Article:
Addiction does not discriminate and it could happen to anyone.

Addiction to opiates and/or heroin can begin innocently. Prescription drug abuse cuts right across all sectors of the community: from young teens to the elderly, from high school students and college students to health professionals like doctors, nurses and veterinarians. It can affect the unemployed in economically depressed areas to the wealthiest of Hollywood celebrities. It might start with teens experimenting with unused prescription pain medications, perhaps after a medical procedure or recovering from a sports injury. Any of these may lead to addiction to heroin.

Prescription pain medicines and heroin are both opiates. This means they have similar effects in the body. The human brain has a unique capacity to adjust to the chemicals in opiates which both relieve pain and produce a sense of well-being. These same chemical reactions create a dependency on the drug which makes it more difficult to quit.  With the right treatment and supports, recovery does happen.


Signs of Opiate Addiction

What signs should you look for to know if someone is abusing and may be addicted to prescription pills or heroin? There are some potential signs that may indicate that someone is struggling with an opiate addiction:

  • Becomes increasingly solitary to the addiction from family and loved ones
  • Behavior changes or extreme alterations in mood such as frequent expression of hostility, anger, anxiety, or agitation
  • Continued use of the opiate, even after pain has subsided
  • Deceitful or illegal behaviors to obtain additional prescriptions or greater quantities of the drug
  • Isolation from loved ones and social events
  • Decline in overall performance, in work, school, or social life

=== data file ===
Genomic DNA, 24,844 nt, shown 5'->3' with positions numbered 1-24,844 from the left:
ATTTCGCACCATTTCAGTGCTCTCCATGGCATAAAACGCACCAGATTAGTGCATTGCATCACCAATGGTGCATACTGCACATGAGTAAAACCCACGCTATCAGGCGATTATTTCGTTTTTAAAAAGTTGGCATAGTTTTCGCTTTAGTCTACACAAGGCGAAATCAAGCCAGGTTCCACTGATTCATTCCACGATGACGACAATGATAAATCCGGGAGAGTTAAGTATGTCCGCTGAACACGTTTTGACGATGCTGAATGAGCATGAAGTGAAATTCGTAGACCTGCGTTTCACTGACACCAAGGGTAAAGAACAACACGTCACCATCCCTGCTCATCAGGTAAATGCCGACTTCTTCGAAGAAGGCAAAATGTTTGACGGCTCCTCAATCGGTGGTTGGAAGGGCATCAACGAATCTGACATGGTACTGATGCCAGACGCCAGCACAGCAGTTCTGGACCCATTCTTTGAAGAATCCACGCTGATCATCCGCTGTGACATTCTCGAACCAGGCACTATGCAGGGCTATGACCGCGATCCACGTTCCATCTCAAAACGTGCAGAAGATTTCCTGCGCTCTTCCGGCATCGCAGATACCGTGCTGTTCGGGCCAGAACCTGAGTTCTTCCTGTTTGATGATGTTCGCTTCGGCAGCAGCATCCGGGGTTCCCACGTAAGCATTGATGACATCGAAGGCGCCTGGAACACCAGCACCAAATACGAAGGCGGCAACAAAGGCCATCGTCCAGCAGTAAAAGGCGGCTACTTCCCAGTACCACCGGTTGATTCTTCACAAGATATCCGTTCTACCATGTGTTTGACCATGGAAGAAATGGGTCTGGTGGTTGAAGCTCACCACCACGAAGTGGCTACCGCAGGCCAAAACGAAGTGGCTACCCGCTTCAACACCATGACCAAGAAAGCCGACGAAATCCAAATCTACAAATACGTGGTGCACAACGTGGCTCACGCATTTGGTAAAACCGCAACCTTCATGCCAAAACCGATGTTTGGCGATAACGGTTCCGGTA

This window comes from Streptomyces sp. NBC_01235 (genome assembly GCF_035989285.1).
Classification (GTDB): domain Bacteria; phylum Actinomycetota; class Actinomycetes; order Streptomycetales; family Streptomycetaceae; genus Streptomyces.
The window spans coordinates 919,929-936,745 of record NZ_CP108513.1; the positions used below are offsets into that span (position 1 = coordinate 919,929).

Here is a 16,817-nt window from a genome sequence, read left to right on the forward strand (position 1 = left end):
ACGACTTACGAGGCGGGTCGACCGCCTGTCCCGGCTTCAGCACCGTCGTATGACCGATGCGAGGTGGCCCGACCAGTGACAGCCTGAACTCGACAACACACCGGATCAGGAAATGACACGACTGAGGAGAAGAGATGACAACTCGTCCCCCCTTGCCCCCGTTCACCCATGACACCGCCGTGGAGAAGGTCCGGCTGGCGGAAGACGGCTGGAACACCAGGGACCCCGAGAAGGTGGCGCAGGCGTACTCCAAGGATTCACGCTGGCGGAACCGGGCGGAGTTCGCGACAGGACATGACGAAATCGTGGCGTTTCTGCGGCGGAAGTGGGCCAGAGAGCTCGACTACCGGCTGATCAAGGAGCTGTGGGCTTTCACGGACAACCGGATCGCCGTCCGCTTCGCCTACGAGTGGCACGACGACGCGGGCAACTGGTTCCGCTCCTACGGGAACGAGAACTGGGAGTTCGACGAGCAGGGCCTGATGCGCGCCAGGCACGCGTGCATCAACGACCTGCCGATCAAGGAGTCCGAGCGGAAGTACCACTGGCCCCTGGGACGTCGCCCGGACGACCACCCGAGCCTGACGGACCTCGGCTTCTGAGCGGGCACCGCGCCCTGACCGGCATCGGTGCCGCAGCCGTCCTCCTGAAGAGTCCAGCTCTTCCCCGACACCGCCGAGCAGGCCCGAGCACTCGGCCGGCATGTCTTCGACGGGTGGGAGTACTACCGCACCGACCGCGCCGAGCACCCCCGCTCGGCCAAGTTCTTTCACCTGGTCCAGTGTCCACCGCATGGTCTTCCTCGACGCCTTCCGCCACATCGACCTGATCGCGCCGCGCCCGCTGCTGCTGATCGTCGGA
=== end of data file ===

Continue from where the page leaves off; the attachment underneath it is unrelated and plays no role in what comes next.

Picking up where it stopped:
• Frequently nodding or “doping” off in inappropriate circumstances
  • Complaint of physical symptoms, such as cramping, diarrhea, itchy skin, joint and muscle pain, nausea and vomiting, anxiety, insomnia, headaches, etc.
  • Neglect of personal hygiene, changes in eating habits, or ill-looking appearance
  • Ongoing confusion or disorientation

If you or a loved one is experiencing any of these signs or symptoms as a result of an addiction to opiates, please seek the counsel of a health professional, as the addiction can quickly spiral out of control.

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What can I do if I have a loved one struggling with an Opioid/Heroin Addiction


The Partnership for a Drug Free America offers the following three step prevention guide:

Monitor:

Parents, you are in a position to help reduce child access to prescription drugs. Take precautions to ensure none of    your medicine is missing.

  • Note how many pills you have.
  • Keep track of your refills and the refills of other people in your home. If refills are needed sooner than expected, something is wrong.
  • Control your child’s medication, monitoring the dosages and refills.
  • Make other family members (especially grandparents) and friends aware of the risks. Encourage them to monitor their own prescriptions.

Secure:

Children abuse prescription drugs because they are easily accessible, free or inexpensive.

  • Approach securing your prescriptions the same way you secure other valuables.
  • Hide prescriptions and other over the counter medicine in a secure place away from your children.
  • Encourage your friends and relatives to do the same.

Dispose:

Safely disposing of expired and unused prescription medications is a critical step in protecting your children.

  • Take a medications inventory. Discard expired and unused drugs while your children are not at home.
  • Children will take drugs from the trash; therefore try to drop your unwanted medicines off at a drop center.
  • Do not flush medications down the toilet.
  • Remove all personal, identifiable information from your prescription bottles before throwing them away to prevent unauthorized refills and Identity Theft.

As with most dangers to our children, communication is the most important aspect of prevention. Talk to your kids about the harmful effects associated with the abuse of prescription and over-the-counter medication.

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